‘Cadillac tax’ on health advantages will strike center category hardest: study

Although both magnanimous and regressive economists have denounced a longstanding grant of employment-based health advantages from taxes as tantamount to a “regressive” taxation funding that foul favors a rich, and have lauded a sustenance of Affordable Care Act that will levy a large taxation on costlier (“Cadillac”) advantage packages, those who mount to be strike hardest by a new sustenance are middle-income families.

That’s a arch anticipating of a new investigate by Drs. Steffie Woolhandler and David U. Himmelstein, professors of health process and government during a City University of New York School of Public Health and lecturers in medicine during Harvard Medical School. Their essay was published in a International Journal of Health Services.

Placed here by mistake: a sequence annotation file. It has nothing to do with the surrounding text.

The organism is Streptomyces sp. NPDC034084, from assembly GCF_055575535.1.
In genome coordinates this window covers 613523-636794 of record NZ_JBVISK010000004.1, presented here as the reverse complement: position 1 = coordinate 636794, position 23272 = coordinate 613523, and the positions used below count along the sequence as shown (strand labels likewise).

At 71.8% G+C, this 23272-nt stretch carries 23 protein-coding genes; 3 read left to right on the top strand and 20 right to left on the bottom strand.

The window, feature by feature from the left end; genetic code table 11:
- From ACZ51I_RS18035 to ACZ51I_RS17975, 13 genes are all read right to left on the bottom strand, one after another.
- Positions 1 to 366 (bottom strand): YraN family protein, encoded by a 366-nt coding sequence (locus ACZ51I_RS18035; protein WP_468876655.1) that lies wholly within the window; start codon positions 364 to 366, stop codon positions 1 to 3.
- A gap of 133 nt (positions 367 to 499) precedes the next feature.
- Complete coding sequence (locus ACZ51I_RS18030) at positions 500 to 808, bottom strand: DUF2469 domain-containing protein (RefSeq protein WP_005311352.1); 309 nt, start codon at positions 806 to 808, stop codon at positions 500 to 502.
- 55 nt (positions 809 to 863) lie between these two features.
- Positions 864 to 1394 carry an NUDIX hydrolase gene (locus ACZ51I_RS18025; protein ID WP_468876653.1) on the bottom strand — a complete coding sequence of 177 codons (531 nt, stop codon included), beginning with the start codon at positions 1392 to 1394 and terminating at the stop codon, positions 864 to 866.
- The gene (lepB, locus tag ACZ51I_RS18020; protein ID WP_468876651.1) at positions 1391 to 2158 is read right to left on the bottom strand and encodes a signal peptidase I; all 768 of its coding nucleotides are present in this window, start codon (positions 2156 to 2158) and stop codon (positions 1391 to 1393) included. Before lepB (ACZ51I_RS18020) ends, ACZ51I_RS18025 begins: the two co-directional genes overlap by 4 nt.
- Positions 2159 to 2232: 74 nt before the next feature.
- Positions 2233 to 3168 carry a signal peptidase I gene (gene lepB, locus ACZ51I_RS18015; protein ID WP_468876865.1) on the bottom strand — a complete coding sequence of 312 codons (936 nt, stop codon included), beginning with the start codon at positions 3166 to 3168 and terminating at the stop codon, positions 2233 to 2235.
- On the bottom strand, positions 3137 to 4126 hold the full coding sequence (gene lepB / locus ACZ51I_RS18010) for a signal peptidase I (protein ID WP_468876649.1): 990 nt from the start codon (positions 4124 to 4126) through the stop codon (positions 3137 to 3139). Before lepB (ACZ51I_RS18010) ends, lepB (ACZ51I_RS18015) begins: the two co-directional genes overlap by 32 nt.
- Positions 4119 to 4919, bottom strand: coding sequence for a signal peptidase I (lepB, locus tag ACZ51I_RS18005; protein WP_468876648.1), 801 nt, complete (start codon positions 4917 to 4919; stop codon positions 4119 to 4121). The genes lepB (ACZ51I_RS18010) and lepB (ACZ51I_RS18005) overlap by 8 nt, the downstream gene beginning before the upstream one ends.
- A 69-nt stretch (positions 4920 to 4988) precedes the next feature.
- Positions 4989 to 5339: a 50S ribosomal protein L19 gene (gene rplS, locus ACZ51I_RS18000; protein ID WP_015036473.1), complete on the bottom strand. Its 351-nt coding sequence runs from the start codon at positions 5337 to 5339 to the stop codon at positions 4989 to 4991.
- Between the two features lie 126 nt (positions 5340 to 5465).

“Taxpayers should be profitable directly for health caring by Medicare-for-All, not indirectly by taxation subsidies to private insurance,” pronounced Woolhandler. “However, stealing a taxation subsidies – as Obamacare will do – but environment Medicare-for-All in place is a step backwards. It’s ashamed that economists have supposing cover for this taxation that will strike middle-class families and mostly gangling a wealthy.”

“Most Americans are lonesome by employment-based health insurance,” Woolhandler and Himmelstein write in their study. “Both employers’ and employees’ payments for such coverage are free from income and